People expect that the programmatic marketing will be smarter than the people who do it, responded Lucas.  Not every partner is going to have the same ability to reach every individual. Agencies needs to understand how the partner will fit into the customer’s marketing ecosystem. Paid search has been our closer for years, but there are new opportunities with other technologies to close that loop.

So Lucas, what new channels have you explored in digital in 2017 beyond display, native and video? And what new channels or formats do you plan to try in 2018, for example: OTT, TV, Radio or new platforms like Amazon?

I have tried them all, he said – channels like TV, radio and outdoor.  Using the data to drive the decisions in every channel and making sure they use the right partner that can get there.  There is now an average of eight devices per household, knowing that TV is still very important also knowing at the same time that what you put on their devices is equally as important. And it takes data to drive that connection.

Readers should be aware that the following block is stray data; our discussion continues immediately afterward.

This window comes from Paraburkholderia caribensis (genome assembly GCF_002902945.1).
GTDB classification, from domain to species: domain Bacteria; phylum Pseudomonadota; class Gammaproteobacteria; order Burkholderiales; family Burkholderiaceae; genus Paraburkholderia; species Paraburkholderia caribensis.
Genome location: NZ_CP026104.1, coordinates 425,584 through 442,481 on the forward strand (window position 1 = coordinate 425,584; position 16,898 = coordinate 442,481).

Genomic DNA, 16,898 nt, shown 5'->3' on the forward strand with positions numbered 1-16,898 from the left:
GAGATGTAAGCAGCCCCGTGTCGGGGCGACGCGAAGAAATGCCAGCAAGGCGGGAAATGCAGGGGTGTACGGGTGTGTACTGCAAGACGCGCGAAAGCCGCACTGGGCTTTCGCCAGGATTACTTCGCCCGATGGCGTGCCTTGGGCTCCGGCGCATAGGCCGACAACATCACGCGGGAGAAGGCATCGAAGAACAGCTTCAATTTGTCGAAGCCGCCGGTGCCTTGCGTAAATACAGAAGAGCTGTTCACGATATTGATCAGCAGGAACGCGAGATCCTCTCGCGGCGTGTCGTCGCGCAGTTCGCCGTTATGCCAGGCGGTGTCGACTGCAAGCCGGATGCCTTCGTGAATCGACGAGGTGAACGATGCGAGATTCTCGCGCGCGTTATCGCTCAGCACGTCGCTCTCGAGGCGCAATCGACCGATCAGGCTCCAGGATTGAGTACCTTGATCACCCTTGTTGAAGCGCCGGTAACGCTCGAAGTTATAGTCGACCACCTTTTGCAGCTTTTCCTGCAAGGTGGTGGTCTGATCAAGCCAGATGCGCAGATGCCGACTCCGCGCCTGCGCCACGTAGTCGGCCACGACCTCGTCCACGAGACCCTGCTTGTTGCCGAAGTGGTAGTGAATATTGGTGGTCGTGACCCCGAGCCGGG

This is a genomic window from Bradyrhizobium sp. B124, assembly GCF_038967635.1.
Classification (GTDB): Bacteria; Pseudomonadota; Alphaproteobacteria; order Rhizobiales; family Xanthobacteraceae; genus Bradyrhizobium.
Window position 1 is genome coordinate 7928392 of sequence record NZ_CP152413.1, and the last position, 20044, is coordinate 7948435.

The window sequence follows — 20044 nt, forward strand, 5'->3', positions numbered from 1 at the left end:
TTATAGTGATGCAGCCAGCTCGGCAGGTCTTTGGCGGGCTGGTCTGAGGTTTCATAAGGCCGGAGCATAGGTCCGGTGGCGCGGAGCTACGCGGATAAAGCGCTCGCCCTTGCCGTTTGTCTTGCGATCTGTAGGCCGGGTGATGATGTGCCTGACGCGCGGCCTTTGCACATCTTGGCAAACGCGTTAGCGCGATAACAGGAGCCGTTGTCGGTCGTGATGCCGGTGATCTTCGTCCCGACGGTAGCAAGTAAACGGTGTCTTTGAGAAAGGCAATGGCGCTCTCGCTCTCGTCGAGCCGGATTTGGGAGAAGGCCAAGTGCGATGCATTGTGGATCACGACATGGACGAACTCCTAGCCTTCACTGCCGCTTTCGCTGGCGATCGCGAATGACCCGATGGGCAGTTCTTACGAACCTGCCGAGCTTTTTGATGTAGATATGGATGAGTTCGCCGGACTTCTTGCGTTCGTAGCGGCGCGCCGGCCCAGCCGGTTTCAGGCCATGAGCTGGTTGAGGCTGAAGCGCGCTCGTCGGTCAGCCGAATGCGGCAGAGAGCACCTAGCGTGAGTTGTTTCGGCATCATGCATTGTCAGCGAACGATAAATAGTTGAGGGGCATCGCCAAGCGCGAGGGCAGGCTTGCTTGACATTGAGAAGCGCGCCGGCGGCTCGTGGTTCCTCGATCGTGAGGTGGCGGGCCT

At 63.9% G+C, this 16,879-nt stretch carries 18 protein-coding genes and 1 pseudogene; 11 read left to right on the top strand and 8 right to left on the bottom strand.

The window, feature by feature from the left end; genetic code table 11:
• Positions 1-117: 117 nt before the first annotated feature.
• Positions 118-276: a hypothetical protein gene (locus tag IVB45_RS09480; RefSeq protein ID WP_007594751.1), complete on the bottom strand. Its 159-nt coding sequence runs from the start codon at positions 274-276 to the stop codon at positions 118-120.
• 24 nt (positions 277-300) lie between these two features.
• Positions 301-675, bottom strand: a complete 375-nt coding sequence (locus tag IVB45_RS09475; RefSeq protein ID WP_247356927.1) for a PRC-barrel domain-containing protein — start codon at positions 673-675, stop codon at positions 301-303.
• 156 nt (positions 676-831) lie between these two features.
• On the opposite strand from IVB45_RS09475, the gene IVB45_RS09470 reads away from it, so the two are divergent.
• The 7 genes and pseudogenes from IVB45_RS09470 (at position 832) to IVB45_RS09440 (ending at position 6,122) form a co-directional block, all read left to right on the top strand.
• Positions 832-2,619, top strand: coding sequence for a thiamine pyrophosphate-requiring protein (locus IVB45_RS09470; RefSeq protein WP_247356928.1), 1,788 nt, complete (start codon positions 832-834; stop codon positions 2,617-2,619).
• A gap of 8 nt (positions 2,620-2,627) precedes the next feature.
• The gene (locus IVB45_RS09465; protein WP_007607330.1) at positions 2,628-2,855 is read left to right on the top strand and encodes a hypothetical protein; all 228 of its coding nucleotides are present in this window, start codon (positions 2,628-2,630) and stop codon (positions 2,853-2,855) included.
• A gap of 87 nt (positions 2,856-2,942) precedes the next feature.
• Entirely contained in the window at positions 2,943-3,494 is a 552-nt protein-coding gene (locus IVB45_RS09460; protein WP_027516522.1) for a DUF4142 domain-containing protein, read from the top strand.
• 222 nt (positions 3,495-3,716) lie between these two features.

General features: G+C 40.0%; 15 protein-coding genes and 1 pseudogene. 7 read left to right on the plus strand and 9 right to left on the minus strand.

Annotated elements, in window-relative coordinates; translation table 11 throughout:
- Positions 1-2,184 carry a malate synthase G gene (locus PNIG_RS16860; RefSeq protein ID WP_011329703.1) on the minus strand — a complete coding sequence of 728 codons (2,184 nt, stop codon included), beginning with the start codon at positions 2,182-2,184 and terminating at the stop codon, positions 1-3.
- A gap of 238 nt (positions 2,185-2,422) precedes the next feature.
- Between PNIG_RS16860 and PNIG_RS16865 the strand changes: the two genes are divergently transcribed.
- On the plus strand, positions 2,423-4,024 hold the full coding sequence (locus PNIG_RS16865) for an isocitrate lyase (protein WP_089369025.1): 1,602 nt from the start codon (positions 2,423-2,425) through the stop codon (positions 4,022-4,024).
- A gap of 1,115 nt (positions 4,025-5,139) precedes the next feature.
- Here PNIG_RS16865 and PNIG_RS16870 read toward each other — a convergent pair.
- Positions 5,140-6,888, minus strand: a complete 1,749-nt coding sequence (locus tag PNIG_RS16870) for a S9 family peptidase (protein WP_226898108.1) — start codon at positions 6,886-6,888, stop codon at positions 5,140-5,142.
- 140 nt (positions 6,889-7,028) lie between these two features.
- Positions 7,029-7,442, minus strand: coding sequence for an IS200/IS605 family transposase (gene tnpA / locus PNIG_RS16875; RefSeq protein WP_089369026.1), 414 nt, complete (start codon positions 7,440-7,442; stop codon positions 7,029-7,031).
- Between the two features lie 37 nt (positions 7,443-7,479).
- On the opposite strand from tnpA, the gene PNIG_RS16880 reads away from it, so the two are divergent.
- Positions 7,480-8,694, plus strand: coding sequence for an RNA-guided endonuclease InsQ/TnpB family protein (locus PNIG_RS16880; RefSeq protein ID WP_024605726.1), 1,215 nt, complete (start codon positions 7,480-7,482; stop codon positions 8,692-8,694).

Pam also added that it will be exciting to see what will happen with programmatic Out of Home and the impact on media planning.

So how have you been distributing your budget between search, social and programmatic?

For Lucas there is no ratio for every client that works but on average, 70% is probably programmatic.
For Claire the average split is 10% for search 10% for social and at least 30 for programmatic because of all the channels in programmatic is more expensive because there are so many more opportunities like native and video as well as reach even with target audiences.